Yet, considering the stage, setting and timing of the situation at hand, what the audience of journalists was in the end left with was a shrewd and knowing diplomat presenting a clear denial of the spirit of the UN. While employing his best smoke and mirrors it was evident that the press conference was being used by Mr. Akbaruddin as an opportunity to distract, disguise and deflect international opinion from the issue at hand. In essence, it presented another example of one of the many slick PR driven spectacles that are passed on for diplomacy at the UN these days. Yet, considering the lack of unity from the UNSC, and China and Pakistan having already attempted to leverage the stage and setting, can one really blame him?

For an organization that once embodied upholding the ideals of peace, justice and equality as its very raison d’être, it is extremely disappointing to see the UN’s own inaction and passivity reducing it to being nothing more than mere spectacle. Especially during a time where the world is increasingly plagued by strife and discord, seeing Kashmir being reduced to just another metaphor for such issues speaks volumes of the lack of direction and principles guiding global leadership in our world today.

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Abrogation of Article 370 and Indian Plan for Plebiscite in Jammu & Kashmir

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Since 2014 India is being ruled by a Hindu ultra-nationalist party of Bhartiya Jannta Party (BJP) and extremist Narendra Modi has transformed the political and social fabric of the country. The minority groups especially the Muslims and low caste Hindus (Dalits) are victims of Hindutva terrorism. Armed mobs charged with Hindu nationalism frequently attacked on minority groups and batten them to death. The BJP once again secured the sweeping victory in Indian national election of 2019 with a promise to revoke the Article 370 and 35A of the Indian Constitution. The Article 370 came into effect in 1949 giving special status to Jammu and Kashmir for making laws to govern the entity except foreign relations, defense, finance, and communications.

Yet, before taking into consideration the implications of revoking of Article 370 and 35A, it is important to trace the genesis of Kashmir dispute and its special status. The World War II brought an end to Western imperialism around the globe and an era of modern sovereign statehood began. Consequently, Pakistan and India emerged as sovereign states on 14th and 15th August 1947. The partition plan was devised by Lord Louis Mountbatten on 3rd June 1947 dividing Indian subcontinent into two separate sovereign states and giving special right to peripheral autonomous princely states to join either India or Pakistan. The annexation plan was followed by the rule of religious, linguistic, geographic and cultural proximity. The Jammu & Kashmir is a Muslim majority state having geostrategic importance for India and Pakistan. Being a Muslim majority state having close geographic, cultural, religious and economic affinity, it was considered to become part of Pakistan, but Maharaja Harri Singh, a Hindu ruler acceded the territory with New Delhi without paying due attention to wishes of indigenous peoples. The decision was rejected by the local masses and a movement was started for independence and annexation with Pakistan. When the Maharaja used brutal force against liberation forces asking help from New Delhi after signing the Instrument of Accession, Pakistan became the party of this dispute and first Indo-Pak war broke out.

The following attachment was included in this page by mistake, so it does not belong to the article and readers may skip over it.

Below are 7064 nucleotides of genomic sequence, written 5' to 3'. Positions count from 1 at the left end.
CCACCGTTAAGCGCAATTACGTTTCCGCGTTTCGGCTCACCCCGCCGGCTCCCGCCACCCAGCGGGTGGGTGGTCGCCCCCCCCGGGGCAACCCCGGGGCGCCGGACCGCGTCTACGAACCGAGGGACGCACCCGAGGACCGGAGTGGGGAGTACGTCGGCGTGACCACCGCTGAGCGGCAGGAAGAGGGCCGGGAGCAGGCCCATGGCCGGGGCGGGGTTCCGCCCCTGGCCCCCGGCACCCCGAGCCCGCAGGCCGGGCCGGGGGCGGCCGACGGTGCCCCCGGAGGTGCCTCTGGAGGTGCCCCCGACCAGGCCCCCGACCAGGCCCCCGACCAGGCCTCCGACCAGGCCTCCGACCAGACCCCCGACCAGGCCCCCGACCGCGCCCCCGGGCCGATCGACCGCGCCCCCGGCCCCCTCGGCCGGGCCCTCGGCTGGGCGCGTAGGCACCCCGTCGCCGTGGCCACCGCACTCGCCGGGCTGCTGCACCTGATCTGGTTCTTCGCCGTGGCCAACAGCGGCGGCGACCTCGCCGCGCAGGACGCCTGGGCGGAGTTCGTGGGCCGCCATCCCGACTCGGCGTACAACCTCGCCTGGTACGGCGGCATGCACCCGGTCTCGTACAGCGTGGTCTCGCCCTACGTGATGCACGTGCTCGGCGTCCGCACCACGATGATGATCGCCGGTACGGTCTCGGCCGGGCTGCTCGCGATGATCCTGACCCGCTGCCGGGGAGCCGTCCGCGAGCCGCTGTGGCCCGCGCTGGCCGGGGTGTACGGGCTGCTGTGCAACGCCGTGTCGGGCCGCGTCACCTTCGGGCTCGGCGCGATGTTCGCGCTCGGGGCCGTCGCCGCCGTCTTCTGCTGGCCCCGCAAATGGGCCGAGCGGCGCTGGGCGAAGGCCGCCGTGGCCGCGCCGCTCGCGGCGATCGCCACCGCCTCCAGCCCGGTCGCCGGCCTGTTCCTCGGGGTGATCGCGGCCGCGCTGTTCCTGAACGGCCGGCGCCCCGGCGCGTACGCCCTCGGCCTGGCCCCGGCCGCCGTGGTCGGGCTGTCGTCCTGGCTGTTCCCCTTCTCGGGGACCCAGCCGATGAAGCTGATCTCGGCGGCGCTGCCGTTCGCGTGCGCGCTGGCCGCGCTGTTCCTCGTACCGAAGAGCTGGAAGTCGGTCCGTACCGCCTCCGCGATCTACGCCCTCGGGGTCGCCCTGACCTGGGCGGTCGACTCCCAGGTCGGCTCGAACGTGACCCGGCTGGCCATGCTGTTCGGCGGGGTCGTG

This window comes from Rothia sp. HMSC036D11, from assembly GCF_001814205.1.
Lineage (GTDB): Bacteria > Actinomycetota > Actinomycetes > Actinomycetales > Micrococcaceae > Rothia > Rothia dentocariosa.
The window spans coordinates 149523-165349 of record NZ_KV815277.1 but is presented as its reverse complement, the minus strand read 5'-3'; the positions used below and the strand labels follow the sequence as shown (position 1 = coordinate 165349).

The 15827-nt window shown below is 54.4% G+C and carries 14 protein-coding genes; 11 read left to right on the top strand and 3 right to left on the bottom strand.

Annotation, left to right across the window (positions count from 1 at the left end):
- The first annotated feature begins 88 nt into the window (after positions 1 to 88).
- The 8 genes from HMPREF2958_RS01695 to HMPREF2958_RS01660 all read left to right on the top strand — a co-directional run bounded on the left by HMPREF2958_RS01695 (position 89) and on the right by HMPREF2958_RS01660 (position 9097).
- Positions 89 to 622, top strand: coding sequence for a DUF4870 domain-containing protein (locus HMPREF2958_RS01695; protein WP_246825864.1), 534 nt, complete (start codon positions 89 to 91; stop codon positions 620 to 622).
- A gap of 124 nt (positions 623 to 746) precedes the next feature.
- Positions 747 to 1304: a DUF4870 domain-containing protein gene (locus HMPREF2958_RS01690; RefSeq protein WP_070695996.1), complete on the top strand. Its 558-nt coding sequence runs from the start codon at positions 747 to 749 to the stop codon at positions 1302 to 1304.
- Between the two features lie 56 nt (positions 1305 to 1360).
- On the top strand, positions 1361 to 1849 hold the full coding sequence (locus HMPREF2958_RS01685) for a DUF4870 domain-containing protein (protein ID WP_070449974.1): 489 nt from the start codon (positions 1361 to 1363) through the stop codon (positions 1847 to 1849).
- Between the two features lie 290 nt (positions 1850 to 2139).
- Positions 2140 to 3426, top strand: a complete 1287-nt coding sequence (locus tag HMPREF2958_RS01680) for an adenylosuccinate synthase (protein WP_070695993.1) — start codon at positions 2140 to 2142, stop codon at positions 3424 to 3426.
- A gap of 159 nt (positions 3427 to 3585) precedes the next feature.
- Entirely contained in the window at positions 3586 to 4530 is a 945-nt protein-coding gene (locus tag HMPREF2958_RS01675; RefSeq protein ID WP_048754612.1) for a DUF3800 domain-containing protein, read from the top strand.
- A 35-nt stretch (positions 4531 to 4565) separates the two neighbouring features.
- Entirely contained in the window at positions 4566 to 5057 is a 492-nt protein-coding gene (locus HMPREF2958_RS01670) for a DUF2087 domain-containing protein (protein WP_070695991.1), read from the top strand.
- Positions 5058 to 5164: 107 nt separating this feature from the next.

Consequently, the seeds of perpetual enmity sowed in South Asia over the dispute of Jammu & Kashmir, which is still a nuclear threshold putting billions of lives in danger. After losing grounds in Jammu & Kashmir, India brought the issue into the United Nations Security Council for reconciliation, and with the help of UN a cease fire agreement was enforced between two states on 1st January 1949. The UNSC resolution of 21st April 1948, one of the Principal UN resolutions on Kashmir stated that “both India and Pakistan desire that the question of the accession of Jammu and Kashmir to India or Pakistan should be decided through the democratic method of a free and impartial plebiscite”. The resolutions of UN affirms that India and Pakistan has accepted the UN role as a mediator and agreed to resolve it through the wishes of peoples of Jammu & Kashmir.  Since then, Pakistan has frequently reiterated its commitment for a free and impartial plebiscite, but India always rejected the notion by claiming Kashmir an integral part of Indian Union.

The article 370 was the basis of Jammu & Kashmir accession to Indian Union which explicitly noted that New Delhi has accepted the provisional accession of Jammu & Kashmir, while the final decision would be taken after a democratic rule of impartial plebiscite. The article came into effect in 1949, exempts Kashmir from Indian Constitution. It allows the Indian-administered region jurisdiction to make its own laws in all matters except finance, defense, foreign affairs and communications. It also established a separate constitution and a separate flag and denied property rights in the region to the outsiders.